In hot, dry climates like Colorado’s, where back yards bake in the high heat and abundant sun, self-watering planters are an answer to gardeners’ prayers.

By Lisa Muschinski

 

Colorado is tough on outdoor container plants. They dry up before you can get around to watering them, and they often need water multiple times a day. Unless you have a neighbor or friend willing to swing by and water, you’re forced to choose between tending to your garden and taking the kids camping. Keeping plants hydrated and happy can feel like a full-time job.

There’s a solution.

Self-watering planters have a water reservoir at the base and a wicking mechanism that carries hydration to plants when they need it. This system ensures your tomatoes, herbs and ornamentals stay watered in the most effective manner possible—no matter where you decide to go for summer fun.

Michael Morris, hard goods manager at Longmont’s Flower Bin, can’t advocate for self-watering planters enough. “It saves time, it’s convenient, and if you forget to water, it will take care of the plants itself,” he says.

Self-watering planters take up the water they need, when they need it, explains Susan Holden Walsh, who has been selling Farm Tub self-watering planters to Boulder-area gardeners for 10 years. The wicks, she explains, “are like straws for plants.”

Self-watering planters separate the soil from the water reservoir, using slow-release capillary wicks to bring moisture up into the planter. Many will have a bobber to indicate the water level in the reservoir.

Farm Tub food-grade galvanized steel planters are available fully assembled or as a DIY kit that gardeners can attach to their own planters. They have large water reservoirs, so gardeners can leave them for 10 days to two weeks without needing to refill them—even for “heavy drinkers” like tomato plants—making them ideal for travelers and second-home owners, Walsh says.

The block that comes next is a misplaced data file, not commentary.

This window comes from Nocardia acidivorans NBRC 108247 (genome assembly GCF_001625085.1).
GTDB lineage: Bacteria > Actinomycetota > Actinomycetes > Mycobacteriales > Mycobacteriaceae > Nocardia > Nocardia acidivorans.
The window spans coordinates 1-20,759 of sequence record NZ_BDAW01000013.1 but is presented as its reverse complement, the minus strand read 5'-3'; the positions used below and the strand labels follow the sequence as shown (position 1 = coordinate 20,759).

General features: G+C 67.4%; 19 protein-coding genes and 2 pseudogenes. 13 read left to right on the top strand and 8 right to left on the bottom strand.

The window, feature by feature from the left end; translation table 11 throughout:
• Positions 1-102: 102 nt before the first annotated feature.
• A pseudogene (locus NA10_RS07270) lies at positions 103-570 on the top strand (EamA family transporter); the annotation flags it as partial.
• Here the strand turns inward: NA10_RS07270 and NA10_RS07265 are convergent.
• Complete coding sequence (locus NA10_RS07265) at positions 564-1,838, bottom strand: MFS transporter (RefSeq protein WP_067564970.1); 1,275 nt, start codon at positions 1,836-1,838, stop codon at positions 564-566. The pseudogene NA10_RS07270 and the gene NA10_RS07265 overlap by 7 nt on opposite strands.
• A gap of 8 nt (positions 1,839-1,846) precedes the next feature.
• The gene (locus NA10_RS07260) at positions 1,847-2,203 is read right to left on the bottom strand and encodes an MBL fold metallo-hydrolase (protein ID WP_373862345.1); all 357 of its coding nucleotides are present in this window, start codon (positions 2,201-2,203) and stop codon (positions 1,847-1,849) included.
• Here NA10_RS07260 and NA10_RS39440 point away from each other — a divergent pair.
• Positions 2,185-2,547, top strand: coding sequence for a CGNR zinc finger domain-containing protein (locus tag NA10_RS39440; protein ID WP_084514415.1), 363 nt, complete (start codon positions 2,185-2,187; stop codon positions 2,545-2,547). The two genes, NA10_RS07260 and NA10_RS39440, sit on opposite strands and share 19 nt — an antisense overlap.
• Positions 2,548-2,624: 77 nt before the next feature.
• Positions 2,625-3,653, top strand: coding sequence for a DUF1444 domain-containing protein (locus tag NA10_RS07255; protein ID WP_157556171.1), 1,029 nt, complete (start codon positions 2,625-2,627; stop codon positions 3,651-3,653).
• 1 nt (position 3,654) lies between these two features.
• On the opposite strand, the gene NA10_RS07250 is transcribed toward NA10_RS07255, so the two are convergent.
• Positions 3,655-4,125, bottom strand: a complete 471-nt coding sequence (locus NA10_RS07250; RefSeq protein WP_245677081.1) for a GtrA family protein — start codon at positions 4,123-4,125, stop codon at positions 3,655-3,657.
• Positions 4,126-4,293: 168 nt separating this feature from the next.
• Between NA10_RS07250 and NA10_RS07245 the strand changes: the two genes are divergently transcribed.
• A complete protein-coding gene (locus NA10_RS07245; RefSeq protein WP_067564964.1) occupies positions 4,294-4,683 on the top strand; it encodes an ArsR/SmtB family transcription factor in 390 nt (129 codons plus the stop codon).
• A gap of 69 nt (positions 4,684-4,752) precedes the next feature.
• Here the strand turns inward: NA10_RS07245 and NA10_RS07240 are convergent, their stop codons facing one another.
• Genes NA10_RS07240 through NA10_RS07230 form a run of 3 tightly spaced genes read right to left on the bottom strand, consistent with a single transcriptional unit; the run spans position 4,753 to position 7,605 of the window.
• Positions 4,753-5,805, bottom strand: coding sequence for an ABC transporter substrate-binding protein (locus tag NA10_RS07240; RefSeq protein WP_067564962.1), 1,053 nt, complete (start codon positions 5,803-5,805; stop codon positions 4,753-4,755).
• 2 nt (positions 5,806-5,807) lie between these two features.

Walsh and her husband, Bob—a landscape architect—created the planters for
themselves when they were growing vegetables
in their home’s sunroom, which they’ve since turned into a greenhouse. They grow herbs, peppers and green onions in their own Farm Tubs, but Walsh says their customers use them to cultivate everything from deep-rooted plants to root vegetables.

Walsh says container gardening is ideal for Front Range gardeners because it allows them to control two of the biggest challenges: lack of water and poor-quality soil.

“In our climate, in the lowlands, we tend to have too much clay, and in the highlands, it’s too sandy,” she says. “Nothing’s really fertile in this crazy place we live in. But with containers, you can control the kind of soil you need for what you’re going to grow.”

Potting soil is almost always the best choice, she adds.

While the decision to move to self-watering containers may seem like a no-brainer, it does require a slight change in perspective. “When watering from beneath, it’s not what the soil looks like, but how happy your plants look,” Walsh says. “There’s a little bit of a shift in how you look at what’s going on in your container.”

Plants can take up too much water if the reservoir is constantly full, she warns, so it’s a good idea to let the water-indicator float reach its lowest point before refilling.

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